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In my opinion, the whole concept of using long lived access tokens for machine account is completely flawed. Kubernetes, GitHub actions, GCP, etc. all have the concept of workload identity using OIDC JWT tokens. Ideally, we should be able to use existing workload identity mechanisms to authenticate to Bitwarden Secrets manager. Then, any Kubernetes operator or secrets store drive could leverage that for authentication without the need for access tokens. The plus side is that once you add support for workload identity, all these cloud platforms immediately also gain keyless auth. Any platform that can leverage SPIFEE/SPIRE could then also take advantage of keyless auth. @Max_Bitwarden is there any plans for workload identity/federated credential support? Should that be a separate request?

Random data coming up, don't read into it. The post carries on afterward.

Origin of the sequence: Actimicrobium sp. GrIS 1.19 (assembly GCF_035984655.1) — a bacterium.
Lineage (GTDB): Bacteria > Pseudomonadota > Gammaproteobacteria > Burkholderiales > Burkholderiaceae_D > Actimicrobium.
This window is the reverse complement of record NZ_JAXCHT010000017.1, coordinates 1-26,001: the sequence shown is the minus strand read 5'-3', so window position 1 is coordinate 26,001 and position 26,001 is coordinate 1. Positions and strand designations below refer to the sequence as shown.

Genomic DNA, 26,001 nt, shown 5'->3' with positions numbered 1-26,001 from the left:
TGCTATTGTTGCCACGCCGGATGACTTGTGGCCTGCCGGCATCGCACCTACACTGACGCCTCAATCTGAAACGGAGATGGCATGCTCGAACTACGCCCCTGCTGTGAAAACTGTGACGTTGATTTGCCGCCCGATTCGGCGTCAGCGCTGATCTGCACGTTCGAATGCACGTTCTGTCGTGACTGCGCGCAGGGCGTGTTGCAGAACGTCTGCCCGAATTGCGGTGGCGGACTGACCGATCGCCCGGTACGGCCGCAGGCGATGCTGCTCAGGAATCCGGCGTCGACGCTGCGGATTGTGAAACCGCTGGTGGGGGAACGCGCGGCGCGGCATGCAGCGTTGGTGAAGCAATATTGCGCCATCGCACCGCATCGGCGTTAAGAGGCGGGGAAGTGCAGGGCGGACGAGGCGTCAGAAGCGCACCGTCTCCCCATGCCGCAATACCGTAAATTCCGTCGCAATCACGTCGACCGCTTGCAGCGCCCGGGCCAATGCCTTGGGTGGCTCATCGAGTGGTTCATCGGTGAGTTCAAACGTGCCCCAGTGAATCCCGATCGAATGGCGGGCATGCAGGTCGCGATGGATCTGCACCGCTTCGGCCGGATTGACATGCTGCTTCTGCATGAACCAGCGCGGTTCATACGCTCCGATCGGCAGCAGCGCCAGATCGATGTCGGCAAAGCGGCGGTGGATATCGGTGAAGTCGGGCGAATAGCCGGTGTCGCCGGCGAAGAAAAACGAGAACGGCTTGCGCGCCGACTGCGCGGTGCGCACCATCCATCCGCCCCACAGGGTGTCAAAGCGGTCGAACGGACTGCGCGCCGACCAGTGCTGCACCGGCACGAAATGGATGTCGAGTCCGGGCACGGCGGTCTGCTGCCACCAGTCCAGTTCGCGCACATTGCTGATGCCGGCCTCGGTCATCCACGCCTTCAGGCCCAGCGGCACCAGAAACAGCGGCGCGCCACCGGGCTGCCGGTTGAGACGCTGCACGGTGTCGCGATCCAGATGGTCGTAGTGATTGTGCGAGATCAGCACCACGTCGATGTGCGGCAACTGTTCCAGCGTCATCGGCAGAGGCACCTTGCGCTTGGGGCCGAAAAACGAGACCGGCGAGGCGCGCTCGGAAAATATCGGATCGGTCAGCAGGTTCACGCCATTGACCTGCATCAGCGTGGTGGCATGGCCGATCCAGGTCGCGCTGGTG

Should work similar to how it works in Google or Azure:

Would more investment into External Secrets Operator make sense?

There is already the webhook integration for bitwarden vault, but native secret manager integration would be more ideal.

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Hello Max

Do you have an updated roadmap on when things like the K8S integration will be ready?

Thanks

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I have seen the updated on Vault Hours 40, I see its in early Beta, when will it be released to Public Beta, looking forward to this coming out :slight_smile:

Hey all and @shinrath,

Apologies for the delayed response. I’m excited to share that our Kubernetes Operator is now in public beta! You can find the documentation here: Bitwarden Secrets Manager Kubernetes Operator Documentation.